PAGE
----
As one product brand after another drops like dominoes, it has become something of a game to guess what’s next. My guess is “Chinese checkers,” which did not originate in China and is, hence, somehow offensive to the Chinese. (RELATED: First Aunt Jemima, then Uncle Ben. Is ‘Cream of Wheat’ next?)
But it’s become clear that a reason is no longer needed to change a brand name to make the product less insensitive in these racially-aware times. That is the case with the Eskimo Pie. The New York Post reports that Dreyer’s Grand Ice Cream, which owns the naming rights of chocolate-covered ice cream confection, has been considering changing its name for some time. The company’s head of marketing released a statement reading in part:
We are committed to being a part of the solution on racial equality, and recognize the term is derogatory. This move is part of a larger review to ensure our company and brands reflect our people values.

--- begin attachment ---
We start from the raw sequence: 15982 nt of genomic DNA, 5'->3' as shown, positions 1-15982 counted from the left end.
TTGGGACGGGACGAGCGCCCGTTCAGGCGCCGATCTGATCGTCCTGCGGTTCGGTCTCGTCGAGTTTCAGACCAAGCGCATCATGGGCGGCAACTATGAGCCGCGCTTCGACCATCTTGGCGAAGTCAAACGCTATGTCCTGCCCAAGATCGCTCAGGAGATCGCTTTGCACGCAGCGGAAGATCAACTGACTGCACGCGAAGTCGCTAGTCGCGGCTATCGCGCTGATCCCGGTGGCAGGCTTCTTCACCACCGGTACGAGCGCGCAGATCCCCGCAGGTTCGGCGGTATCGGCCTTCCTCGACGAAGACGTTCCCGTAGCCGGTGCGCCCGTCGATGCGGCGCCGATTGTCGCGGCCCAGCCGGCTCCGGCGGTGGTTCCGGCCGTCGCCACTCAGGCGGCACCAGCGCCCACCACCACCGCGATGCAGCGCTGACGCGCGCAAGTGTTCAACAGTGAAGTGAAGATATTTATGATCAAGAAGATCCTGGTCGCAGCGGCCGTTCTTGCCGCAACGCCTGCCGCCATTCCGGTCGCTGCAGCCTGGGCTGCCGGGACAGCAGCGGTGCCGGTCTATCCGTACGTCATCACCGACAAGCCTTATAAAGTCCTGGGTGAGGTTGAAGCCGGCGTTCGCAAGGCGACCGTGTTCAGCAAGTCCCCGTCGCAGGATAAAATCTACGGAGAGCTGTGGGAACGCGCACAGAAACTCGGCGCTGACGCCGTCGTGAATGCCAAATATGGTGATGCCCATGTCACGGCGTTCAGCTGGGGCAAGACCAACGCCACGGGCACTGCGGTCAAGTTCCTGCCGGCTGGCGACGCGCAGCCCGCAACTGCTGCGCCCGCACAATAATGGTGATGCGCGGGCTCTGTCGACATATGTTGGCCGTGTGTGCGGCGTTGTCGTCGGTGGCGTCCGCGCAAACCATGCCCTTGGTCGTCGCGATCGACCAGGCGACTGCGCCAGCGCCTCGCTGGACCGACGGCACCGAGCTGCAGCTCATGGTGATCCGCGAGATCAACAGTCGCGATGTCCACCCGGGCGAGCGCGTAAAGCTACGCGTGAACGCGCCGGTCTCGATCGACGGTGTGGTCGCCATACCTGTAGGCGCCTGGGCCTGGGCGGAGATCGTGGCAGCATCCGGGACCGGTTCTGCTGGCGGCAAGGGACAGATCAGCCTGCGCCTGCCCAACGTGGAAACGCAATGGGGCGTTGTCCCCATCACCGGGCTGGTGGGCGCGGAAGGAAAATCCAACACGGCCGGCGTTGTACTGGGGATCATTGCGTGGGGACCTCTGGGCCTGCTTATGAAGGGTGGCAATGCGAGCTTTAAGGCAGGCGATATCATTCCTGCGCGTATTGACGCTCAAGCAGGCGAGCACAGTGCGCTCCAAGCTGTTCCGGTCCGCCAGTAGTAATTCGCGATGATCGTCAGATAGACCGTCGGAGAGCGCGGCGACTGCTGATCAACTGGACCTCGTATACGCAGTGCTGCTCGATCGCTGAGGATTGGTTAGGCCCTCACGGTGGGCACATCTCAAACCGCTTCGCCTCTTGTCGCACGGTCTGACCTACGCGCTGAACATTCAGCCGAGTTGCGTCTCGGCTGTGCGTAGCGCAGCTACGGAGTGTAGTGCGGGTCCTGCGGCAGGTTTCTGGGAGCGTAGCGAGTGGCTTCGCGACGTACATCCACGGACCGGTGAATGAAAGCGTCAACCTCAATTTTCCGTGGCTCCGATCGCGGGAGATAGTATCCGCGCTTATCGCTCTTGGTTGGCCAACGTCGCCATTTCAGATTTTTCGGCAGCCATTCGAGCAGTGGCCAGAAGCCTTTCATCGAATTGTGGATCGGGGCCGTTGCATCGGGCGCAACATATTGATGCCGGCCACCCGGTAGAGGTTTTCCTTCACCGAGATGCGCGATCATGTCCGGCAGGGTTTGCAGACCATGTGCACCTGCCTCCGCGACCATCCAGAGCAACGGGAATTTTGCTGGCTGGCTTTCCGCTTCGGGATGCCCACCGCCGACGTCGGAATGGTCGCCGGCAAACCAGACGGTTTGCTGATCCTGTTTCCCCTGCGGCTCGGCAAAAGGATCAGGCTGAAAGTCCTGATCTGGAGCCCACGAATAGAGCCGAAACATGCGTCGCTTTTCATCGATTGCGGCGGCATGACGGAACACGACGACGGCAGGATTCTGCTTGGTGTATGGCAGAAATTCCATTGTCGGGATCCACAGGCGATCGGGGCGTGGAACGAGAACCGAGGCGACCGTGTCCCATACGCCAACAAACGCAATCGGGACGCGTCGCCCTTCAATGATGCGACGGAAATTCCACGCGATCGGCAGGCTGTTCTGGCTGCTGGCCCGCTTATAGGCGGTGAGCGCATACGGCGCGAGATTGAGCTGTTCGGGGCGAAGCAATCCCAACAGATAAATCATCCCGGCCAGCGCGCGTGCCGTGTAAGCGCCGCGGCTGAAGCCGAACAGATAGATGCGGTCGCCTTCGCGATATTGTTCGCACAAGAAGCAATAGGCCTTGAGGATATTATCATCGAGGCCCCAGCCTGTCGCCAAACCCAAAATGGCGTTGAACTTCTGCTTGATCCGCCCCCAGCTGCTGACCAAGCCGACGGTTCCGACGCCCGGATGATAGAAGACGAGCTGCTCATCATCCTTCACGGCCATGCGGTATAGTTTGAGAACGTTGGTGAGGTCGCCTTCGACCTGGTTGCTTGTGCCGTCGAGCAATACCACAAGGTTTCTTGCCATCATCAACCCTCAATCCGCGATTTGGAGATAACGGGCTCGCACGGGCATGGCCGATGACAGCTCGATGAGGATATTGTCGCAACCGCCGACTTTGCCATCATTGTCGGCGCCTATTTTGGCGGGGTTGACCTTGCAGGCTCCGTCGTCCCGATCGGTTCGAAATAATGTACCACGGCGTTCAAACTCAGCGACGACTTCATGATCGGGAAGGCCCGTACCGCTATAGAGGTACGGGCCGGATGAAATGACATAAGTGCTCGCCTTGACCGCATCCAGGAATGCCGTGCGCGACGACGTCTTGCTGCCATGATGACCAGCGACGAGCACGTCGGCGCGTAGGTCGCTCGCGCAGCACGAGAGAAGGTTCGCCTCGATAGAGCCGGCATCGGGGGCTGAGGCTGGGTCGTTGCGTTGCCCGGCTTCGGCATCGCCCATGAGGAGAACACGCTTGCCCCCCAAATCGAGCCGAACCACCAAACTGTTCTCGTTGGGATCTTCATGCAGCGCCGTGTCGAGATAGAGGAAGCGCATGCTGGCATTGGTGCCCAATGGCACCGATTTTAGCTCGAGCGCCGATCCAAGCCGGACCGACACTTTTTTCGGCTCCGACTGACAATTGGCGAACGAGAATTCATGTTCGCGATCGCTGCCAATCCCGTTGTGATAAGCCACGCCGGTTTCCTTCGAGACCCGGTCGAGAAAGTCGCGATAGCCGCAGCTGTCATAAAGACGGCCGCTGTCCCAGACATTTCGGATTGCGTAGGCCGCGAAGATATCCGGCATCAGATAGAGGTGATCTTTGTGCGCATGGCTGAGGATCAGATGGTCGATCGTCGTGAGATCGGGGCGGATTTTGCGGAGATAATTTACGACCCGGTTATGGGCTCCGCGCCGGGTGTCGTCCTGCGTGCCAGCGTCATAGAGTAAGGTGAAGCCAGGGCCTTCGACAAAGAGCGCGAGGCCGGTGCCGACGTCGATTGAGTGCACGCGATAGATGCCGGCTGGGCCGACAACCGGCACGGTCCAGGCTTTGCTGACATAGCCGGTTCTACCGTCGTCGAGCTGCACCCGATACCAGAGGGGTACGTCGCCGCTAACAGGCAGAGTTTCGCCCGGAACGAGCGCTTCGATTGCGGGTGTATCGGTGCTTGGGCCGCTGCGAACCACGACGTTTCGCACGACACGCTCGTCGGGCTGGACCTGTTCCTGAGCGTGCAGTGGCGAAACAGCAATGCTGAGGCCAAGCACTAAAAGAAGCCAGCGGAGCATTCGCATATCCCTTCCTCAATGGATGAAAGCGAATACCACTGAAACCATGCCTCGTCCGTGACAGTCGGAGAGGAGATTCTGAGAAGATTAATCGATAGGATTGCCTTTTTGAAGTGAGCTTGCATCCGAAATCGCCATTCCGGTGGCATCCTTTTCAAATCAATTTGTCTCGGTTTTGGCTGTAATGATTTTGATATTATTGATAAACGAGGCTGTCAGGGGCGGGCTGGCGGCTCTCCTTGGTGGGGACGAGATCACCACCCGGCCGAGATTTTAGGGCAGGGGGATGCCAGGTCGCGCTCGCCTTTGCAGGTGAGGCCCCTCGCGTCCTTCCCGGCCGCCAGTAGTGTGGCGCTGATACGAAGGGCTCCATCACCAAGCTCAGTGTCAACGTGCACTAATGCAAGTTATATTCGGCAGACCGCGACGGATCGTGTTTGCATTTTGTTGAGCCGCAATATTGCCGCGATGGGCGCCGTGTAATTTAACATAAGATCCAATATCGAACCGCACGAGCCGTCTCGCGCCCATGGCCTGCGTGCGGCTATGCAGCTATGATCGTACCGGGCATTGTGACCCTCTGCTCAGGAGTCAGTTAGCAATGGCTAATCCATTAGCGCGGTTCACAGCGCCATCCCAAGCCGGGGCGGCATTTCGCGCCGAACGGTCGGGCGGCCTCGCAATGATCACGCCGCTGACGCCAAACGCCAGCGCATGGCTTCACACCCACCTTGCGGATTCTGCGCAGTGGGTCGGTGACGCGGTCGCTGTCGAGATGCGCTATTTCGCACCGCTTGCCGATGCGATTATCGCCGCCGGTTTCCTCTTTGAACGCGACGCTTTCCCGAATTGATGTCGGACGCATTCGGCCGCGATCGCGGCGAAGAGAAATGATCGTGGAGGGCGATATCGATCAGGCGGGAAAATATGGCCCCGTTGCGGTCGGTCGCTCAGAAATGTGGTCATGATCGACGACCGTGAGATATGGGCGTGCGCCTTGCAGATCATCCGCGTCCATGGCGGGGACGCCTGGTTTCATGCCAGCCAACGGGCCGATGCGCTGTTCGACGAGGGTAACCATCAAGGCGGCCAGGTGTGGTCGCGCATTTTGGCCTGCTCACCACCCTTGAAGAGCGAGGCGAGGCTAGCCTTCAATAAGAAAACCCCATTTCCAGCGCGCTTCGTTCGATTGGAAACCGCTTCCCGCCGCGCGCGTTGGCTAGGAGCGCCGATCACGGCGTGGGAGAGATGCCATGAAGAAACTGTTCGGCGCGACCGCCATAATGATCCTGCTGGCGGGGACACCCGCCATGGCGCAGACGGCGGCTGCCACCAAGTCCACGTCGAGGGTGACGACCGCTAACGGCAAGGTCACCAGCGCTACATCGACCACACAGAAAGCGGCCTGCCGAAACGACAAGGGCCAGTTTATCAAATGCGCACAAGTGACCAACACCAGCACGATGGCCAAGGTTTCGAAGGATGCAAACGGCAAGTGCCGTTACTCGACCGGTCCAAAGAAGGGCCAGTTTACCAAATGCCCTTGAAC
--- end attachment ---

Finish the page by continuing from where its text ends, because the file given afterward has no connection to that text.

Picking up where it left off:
That’s all very well and good except for one small detail the company is overlooking. That is the fact that there is nothing racist or in any other way demeaning about the term Eskimo. It is the name of the indigenous peoples who have traditionally lived in the far-north region of the globe extending from Siberia through Alaska and Canada to Greenland. It is also the name of the family of languages they speak. In the Barrow dialect of Eskimo, with which I have a passing acquaintance, the word for house is iglu. There are some thirty words for snow.
If Dreyer’s wants to go to the trouble and expense of rebranding a product whose name is already harmless, I recommend they give the ice cream bar a name that will rankle the statue topplers. I suggest they call it the “American Pie.”